Files in the top-level directory from the latest check-in
"filed" is a simple HTTP server for serving local static files over HTTP from
Linux. It does the least amount of effort possible to get to the point of
handing the actual transfer over to the kernel.
It is multithreaded where every thread services a single concurrent client.
It attempts to reduce latency by caching open file descriptors as well.
It has no configuration file and supports only minimal configuration.
Operation is described in the manual page.
The simplest usage of "filed" is to run it with no arguments. This will start
up an HTTP server listening on port 80 and sharing out the root filesystem for
the system as the current user. You probably do not want to share out your
root filesystem since that will expose information such as "/etc/passwd" to
anonymous access. You probably also don't want to do that as root since then
sensitive information such as "/etc/shadow" could be used to compromise the
Therefore, the "--user" and "--root" options should be used to specify a user
for "filed" to run as in addition to a directory to change root (chroot(2)) to
prior to serving out files.
Example 1, insecure file sharing:
Example 2, sharing sensitive information:
Example 3, sharing only a specific directory:
# filed --root /www --user nobody
Example 4, running as a daemon:
# filed --root /www --user nobody --daemon
Build Time Considerations
In general, it is best to leave all configuration to run-time so that a
compiled binary can do as much as possible without needing to be recompiled.
However, there are some things that are best done at compile time for
various reasons, especially in the name of performance or executable size.
filed admits those trade-offs are occasionally required and offers the
following tunables that can only be toggled during compile-time:
1. Logging (CFLAGS, -DFILED_DONT_LOG=1)
It is possible to disable ALL logging from filed. When logging is
completely disabled interlocks (mutexes) for the logging pointer are
not engaged and the logging functions are not compiled at all.
This results in a slightly smaller and faster binary
2. Debugging (CFLAGS, -DFILED_DEBUG=1)
This is an internal option and should only be used during development.
3. Differing HTTP semantics (CFLAGS, -DFILED_NONBLOCK_HTTP=1)
It is possible that some HTTP clients may not process the HTTP stream
being delivered if they cannot write to the HTTP stream itself. This
has not been observed yet, but it is possible. If these semantics are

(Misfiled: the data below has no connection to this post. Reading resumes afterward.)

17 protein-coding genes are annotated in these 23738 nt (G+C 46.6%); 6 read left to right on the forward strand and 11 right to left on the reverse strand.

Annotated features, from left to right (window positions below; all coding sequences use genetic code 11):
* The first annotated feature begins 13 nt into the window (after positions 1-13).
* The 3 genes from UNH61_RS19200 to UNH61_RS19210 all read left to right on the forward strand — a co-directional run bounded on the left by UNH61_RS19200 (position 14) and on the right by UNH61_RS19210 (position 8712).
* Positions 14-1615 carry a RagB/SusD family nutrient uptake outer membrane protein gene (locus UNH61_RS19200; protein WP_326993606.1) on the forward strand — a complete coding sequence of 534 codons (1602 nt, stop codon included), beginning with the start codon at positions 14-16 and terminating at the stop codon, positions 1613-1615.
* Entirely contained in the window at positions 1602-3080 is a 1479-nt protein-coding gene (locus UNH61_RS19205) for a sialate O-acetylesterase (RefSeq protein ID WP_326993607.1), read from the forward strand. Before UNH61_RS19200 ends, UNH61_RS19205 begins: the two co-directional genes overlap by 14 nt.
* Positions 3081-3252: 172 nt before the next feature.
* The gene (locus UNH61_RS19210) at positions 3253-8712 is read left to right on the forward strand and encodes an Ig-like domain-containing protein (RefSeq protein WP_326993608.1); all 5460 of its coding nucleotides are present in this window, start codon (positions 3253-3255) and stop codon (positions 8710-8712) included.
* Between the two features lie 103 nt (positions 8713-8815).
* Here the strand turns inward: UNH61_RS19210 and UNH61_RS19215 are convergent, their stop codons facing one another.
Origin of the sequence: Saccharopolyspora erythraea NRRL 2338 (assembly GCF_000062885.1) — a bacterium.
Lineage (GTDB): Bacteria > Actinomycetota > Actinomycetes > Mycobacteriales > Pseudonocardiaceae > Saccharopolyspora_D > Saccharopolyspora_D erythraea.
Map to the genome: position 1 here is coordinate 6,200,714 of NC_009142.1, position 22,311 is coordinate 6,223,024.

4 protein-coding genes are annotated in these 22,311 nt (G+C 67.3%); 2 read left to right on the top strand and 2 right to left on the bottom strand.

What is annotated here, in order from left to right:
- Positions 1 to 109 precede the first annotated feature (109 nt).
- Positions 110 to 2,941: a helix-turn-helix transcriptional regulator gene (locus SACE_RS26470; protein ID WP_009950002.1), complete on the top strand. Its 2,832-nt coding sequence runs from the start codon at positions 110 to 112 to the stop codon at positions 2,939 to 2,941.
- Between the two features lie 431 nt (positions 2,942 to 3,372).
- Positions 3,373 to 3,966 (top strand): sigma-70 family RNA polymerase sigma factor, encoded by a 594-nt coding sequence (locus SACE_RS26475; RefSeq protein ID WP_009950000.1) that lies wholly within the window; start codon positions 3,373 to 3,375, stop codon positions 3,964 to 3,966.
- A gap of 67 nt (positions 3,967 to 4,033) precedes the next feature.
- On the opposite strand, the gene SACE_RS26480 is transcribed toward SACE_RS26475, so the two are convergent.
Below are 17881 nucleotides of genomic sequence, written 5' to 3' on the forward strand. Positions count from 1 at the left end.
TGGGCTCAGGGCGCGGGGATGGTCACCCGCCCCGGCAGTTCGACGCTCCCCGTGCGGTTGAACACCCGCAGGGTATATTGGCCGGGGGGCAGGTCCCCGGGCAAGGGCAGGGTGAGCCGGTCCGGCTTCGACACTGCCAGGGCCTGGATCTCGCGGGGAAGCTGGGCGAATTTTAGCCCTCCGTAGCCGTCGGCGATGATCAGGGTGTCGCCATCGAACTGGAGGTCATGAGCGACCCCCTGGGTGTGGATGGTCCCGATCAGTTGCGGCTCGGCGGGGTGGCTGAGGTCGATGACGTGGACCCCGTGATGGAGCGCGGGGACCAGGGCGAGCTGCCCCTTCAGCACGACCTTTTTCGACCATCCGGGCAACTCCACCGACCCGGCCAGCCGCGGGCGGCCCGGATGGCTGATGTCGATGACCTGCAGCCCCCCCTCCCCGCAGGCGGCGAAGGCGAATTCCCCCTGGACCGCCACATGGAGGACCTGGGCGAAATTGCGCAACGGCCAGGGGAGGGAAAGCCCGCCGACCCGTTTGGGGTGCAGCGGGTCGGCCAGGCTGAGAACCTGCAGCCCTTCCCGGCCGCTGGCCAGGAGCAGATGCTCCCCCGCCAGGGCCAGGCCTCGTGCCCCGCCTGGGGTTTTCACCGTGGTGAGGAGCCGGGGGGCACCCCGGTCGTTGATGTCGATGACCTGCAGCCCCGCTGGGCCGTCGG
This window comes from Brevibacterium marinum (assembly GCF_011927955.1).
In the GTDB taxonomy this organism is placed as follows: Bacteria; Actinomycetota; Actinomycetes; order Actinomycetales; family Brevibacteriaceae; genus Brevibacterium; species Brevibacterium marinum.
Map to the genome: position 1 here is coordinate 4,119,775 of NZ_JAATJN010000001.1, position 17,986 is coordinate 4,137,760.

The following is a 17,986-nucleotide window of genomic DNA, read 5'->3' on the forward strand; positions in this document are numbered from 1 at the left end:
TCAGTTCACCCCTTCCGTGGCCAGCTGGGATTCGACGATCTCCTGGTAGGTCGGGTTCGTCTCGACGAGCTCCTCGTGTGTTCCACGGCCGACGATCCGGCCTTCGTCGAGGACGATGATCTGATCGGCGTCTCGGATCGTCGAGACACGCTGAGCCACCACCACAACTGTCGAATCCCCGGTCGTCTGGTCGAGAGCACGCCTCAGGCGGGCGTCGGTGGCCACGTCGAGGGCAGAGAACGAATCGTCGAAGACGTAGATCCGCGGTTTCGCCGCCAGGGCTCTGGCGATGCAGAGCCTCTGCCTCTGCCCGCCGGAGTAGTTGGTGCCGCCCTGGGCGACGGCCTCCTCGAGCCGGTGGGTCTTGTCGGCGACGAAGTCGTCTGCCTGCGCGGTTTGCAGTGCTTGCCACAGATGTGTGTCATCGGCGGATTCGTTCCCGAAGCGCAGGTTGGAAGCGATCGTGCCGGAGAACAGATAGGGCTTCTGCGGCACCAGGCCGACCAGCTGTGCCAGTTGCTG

needed (and they should not be) then they can be enabled with this
flag at the cost of performance.
4. Differing chroot() semantics (CFLAGS, -DFILED_FAKE_CHROOT=1)
In some cases it is desirable to mangle paths with a path prefix
rather than call chroot() at startup. This is less secure and slower
and should be generally avoided -- however it may be necessary to do.
In these cases the executable may be compiled with the
FILED_FAKE_CHROOT C preprocessor macro defined and instead of calling
chroot() all HTTP requests will have the root suffix specified as the
argument to the "-r" or "--root" option prepended to them.
5. Differing "index.html" handling (CFLAGS, -DFILED_DONT_REDIRECT_DIRECTORIES=1)
Normally "filed" redirects users who request a directory to the
index.html file in that directory so that no memory allocations are
required; This option lets the server generate the new path.
6. MIME Types (MIMETYPES)
For single-file convenience "filed" compiles the mapping of file
extensions (the string in the filename following its last dot ("."))
into the executable. This mapping comes from a file in the format of
type1 type1_extension1 type1_extension2...
type2 type2_extension1 type2_extension2...
However it may not be desirable to include this mapping, or it may be
desirable to use your own mapping rather than the default one. This
can be done by specifying the MIMETYPES macro to "make". If no
mapping is desired, "/dev/null" may be specified.
Because "filed" relies on chroot(2) and setuid(2), log files cannot reliably
be re-opened. If you need log rotation then a second process, which can close
and re-open log files, must be used. Any process may be used for writing logs
but if the process does not support log rotation then it will not provide that
benefit. For example, if you wish to write logs to syslogd(8) you can use
logger(1), such as:
# ./filed --root /www --user nobody --log '|logger -t filed' --daemon